Doing the math, you can see that using the same method that was used to break 40-bit encryption in a week, it would take about 72 million weeks (about 1.4 million years) to even break '56-bit medium' encryption and significantly longer than the age of the universe to crack a 128-bit key. Of course the argument is that computers will keep getting faster, about doubling in power every 18 months. That is true, but even when computers are a million times faster than they are now (about 20 years from now if they double in speed every year), it would then still take about 6 thousand, trillion years, which is about a million times longer than the Earth has been around. Plus, simply upgrading to 129-bit encryption would take twice as long, and 130-bit would take twice as long again. As you can see, it's far easier for the encryption to keep well ahead of the technology in this case. Simply put, 128-bit encryption is totally secure.
In Netscape versions 3.X and earlier you can tell what kind of encryption is in use for a particular document by looking at the "document" information" screen accessible from the file menu. The little key in the lower left-hand corner of the Netscape window also indicates this information. A solid key with three teeth means 128-bit encryption, a solid key with two teeth means 40-bit encryption, and a broken key means no encryption. Even if your browser supports 128-bit encryption, it may use 40-bit encryption when talking to other servers or to servers outside the U.S. and Canada. In Netscape versions 4.X and higher, click on the "Security" button to determine whether the current page is encrypted, and, if so, what level of encryption is in use.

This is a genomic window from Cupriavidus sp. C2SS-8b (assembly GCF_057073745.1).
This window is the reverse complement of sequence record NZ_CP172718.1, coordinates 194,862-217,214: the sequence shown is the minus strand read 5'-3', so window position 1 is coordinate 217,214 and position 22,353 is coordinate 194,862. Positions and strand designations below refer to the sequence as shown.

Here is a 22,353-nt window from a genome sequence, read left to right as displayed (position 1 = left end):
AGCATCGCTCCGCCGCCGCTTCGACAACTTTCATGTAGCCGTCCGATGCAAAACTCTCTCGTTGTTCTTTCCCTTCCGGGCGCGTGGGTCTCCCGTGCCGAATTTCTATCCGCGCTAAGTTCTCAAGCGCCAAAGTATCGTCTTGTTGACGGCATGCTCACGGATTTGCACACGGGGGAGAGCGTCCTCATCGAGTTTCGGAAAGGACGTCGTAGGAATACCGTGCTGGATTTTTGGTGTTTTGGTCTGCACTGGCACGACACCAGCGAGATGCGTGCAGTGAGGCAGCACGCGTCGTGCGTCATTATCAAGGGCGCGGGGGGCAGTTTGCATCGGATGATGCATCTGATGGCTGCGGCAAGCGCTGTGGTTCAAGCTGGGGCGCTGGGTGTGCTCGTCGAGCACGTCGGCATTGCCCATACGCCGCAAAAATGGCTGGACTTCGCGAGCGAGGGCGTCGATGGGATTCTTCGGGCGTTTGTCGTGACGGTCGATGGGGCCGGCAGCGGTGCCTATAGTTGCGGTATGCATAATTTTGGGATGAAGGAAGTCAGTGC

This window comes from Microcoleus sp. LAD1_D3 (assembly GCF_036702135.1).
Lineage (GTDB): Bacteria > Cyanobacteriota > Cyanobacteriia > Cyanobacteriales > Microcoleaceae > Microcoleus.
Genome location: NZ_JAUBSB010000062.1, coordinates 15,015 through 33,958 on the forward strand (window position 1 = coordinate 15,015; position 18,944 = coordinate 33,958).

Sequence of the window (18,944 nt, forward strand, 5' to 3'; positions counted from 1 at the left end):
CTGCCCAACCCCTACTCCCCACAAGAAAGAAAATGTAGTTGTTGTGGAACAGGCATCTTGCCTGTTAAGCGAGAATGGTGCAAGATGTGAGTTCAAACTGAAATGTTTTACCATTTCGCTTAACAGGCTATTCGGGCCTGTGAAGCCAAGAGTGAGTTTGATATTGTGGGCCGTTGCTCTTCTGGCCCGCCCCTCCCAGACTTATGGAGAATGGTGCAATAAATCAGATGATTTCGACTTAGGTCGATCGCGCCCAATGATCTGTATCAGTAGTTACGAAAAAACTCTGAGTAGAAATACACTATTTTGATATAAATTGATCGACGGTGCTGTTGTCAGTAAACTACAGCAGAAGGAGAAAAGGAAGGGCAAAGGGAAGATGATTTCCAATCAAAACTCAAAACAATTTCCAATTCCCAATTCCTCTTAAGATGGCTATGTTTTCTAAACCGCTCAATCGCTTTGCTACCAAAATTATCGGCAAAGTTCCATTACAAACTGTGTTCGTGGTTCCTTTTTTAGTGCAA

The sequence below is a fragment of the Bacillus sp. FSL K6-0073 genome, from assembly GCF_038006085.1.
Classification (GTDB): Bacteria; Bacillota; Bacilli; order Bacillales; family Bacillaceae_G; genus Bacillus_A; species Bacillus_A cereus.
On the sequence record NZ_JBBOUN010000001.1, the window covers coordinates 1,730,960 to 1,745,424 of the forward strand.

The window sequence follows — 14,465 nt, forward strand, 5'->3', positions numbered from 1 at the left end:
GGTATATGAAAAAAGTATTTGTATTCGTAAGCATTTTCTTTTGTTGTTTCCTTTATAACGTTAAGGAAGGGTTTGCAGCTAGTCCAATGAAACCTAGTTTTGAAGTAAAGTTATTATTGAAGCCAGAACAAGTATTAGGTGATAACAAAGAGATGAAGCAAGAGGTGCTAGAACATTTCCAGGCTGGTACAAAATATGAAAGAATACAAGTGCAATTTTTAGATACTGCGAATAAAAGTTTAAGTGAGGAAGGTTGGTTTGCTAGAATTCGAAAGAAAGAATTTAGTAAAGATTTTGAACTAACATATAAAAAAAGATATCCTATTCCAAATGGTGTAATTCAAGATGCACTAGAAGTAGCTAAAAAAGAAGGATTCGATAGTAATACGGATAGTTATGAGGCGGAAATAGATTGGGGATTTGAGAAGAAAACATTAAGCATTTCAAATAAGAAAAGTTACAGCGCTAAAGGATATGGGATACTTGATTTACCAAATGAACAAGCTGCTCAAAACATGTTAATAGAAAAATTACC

In Microsoft Internet Explorer, a solid padlock will appear on the bottom right of the screen when encryption is in use. To determine whether 40-bit or 128-bit encryption is in effect, open the document information page using File->Properties. This will indicate whether "weak" or "strong" encryption is in use.
Depending on how your security settings are setup in your Browser, you may also see information about our Certificate when you enter the secure directories. This information will usually include the Dates that the Certificate is valid for, the site name that the Certificate has been issued to, and the Certificate Authority (or 'CA') that issued the Certificate. You can also usually view the Certificate to see information about the various parties, including Inet2000 and our CA.
The most common warning is that you have not previously chosen to Trust the authority. This is a normal warning if you haven't already purchased anything online from a Merchant who's certificate was issued by a Certificate Authority that you haven't told your browser to trust from now on. Of course, you may well have no errors, warnings or information screens at all - again, largely depending on the way you've got your security settings set in your Browser.
In any case, the encryption level and the security is the same whether you've got your settings low (don't warn me about anything) or very high (warn and inform me about everything). Either way, your data is still encrypted and still secure.
At Inet2000, the security of your personal information is paramount. All Credit Card Transactions are completed using a 128 Bit SSL Encrypted Secure Transaction. As we transmit the information to the Bank's Secure SSL Server, they require a 128-bit transaction and will not process a transaction without one. Even though 40 or 56 Bit transactions are very secure, our Bank's insistence on 128 Bit SSL means that there is never any chance of your information every being intercepted or decoded. Again, your security is of paramount importance for us.
If you have any questions or concerns, please email them to email@example.com and we'll be pleased to help you out. :-)